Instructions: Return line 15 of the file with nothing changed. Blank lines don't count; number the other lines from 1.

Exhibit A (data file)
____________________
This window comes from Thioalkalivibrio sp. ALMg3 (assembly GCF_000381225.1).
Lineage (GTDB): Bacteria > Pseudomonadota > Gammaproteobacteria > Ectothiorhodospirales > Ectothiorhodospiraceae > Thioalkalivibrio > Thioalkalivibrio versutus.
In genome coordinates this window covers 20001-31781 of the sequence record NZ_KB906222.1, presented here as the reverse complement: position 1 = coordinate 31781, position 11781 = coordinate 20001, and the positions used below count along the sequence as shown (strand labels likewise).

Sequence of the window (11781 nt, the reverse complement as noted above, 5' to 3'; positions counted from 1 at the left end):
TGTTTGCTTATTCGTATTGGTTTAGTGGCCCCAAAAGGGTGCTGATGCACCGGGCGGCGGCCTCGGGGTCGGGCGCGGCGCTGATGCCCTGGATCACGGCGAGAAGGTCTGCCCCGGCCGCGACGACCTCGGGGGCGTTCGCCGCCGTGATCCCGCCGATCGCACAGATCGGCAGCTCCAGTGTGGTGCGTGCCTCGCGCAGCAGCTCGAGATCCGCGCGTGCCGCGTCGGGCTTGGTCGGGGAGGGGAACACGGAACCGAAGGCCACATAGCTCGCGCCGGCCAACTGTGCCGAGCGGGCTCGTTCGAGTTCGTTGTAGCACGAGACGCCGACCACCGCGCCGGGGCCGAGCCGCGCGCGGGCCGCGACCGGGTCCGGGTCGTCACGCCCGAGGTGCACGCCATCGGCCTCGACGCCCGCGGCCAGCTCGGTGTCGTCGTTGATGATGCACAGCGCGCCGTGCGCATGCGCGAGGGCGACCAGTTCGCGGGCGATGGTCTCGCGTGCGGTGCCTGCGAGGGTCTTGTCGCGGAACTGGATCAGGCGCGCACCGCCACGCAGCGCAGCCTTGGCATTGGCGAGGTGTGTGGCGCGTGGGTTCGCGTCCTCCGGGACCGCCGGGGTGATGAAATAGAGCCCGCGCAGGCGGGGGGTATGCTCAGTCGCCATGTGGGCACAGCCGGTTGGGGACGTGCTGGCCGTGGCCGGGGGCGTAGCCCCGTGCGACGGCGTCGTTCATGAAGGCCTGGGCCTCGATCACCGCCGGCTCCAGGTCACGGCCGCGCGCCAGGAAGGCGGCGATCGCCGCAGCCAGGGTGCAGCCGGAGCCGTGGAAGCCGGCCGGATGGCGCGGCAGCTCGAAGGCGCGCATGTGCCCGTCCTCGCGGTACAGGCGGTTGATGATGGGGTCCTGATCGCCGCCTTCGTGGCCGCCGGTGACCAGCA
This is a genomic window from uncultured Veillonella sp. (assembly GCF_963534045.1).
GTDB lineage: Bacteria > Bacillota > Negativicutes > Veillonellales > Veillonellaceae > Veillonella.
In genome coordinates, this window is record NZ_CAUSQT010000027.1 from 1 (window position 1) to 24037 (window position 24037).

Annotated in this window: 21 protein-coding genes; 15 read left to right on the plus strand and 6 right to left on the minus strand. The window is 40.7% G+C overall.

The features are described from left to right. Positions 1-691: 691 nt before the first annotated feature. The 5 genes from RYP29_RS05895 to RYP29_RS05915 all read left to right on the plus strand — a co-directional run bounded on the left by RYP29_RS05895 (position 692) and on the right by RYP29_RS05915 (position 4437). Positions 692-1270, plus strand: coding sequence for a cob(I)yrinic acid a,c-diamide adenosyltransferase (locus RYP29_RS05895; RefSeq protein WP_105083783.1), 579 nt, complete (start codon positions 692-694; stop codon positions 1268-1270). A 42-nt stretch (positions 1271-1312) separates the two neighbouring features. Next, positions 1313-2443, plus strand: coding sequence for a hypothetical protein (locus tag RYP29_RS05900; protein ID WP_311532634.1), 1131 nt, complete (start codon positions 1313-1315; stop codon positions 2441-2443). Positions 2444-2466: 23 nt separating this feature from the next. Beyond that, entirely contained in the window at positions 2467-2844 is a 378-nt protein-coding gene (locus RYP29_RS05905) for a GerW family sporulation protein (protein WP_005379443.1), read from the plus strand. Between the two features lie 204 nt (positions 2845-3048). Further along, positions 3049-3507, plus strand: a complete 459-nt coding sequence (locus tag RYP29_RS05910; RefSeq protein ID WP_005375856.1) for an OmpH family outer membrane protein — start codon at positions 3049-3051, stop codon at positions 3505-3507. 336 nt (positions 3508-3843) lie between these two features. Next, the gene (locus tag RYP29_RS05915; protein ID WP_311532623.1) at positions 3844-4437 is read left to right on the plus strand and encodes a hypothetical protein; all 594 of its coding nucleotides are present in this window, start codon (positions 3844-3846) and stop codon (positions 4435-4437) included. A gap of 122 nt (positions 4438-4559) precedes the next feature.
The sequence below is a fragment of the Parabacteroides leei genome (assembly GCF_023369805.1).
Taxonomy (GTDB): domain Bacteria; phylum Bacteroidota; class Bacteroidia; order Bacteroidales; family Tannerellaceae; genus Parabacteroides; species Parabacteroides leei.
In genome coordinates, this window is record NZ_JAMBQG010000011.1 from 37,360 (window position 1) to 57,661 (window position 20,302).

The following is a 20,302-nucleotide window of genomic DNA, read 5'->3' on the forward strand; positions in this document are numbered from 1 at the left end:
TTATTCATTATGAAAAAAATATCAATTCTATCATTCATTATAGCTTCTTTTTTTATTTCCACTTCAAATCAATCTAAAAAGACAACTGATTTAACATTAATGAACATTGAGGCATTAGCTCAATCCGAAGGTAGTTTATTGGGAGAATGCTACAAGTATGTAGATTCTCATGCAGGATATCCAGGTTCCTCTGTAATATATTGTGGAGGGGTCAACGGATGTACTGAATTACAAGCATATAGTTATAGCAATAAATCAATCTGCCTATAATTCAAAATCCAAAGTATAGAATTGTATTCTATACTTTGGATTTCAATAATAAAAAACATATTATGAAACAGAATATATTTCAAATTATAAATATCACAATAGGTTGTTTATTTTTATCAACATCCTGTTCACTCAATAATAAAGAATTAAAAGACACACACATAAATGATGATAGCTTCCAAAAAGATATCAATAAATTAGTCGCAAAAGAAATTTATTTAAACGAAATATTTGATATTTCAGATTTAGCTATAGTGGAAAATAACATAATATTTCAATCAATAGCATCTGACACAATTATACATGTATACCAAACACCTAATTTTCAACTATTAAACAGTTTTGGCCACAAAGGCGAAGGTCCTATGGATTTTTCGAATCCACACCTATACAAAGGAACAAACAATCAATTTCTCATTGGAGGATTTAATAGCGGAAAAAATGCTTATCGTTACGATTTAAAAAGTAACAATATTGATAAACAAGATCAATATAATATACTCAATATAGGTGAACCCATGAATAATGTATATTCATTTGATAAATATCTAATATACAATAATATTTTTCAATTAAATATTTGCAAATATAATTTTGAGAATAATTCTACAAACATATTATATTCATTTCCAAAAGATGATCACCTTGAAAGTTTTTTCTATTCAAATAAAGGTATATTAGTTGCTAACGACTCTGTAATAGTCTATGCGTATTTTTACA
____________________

TTATTCATTATGAAAAAAATATCAATTCTATCATTCATTATAGCTTCTTTTTTTATTTCCACTTCAAATCAATCTAAAAAGACAACTGATTTAACATTAATGAACATTGAGGCATTAGCTCAATCCGAAGGTAGTTTATTGGGAGAATGCTACAAGTATGTAGATTCTCATGCAGGATATCCAGGTTCCTCTGTAATATATTGTGGAGGGGTCAACGGATGTACTGAATTACAAGCATATAGTTATAGCAATAAATCAATCTGCCTATAATTCAAAATCCAAAGTATAGAATTGTATTCTATACTTTGGATTTCAATAATAAAAAACATATTATGAAACAGAATATATTTCAAATTATAAATATCACAATAGGTTGTTTATTTTTATCAACATCCTGTTCACTCAATAATAAAGAATTAAAAGACACACACATAAATGATGATAGCTTCCAAAAAGATATCAATAAATTAGTCGCAAAAGAAATTTATTTAAACGAAATATTTGATATTTCAGATTTAGCTATAGTGGAAAATAACATAATATTTCAATCAATAGCATCTGACACAATTATACATGTATACCAAACACCTAATTTTCAACTATTAAACAGTTTTGGCCACAAAGGCGAAGGTCCTATGGATTTTTCGAATCCACACCTATACAAAGGAACAAACAATCAATTTCTCATTGGAGGATTTAATAGCGGAAAAAATGCTTATCGTTACGATTTAAAAAGTAACAATATTGATAAACAAGATCAATATAATATACTCAATATAGGTGAACCCATGAATAATGTATATTCATTTGATAAATATCTAATATACAATAATATTTTTCAATTAAATATTTGCAAATATAATTTTGAGAATAATTCTACAAACATATTATATTCATTTCCAAAAGATGATCACCTTGAAAGTTTTTTCTATTCAAATAAAGGTATATTAGTTGCTAACGACTCTGTAATAGTCTATGCGTATTTTTACA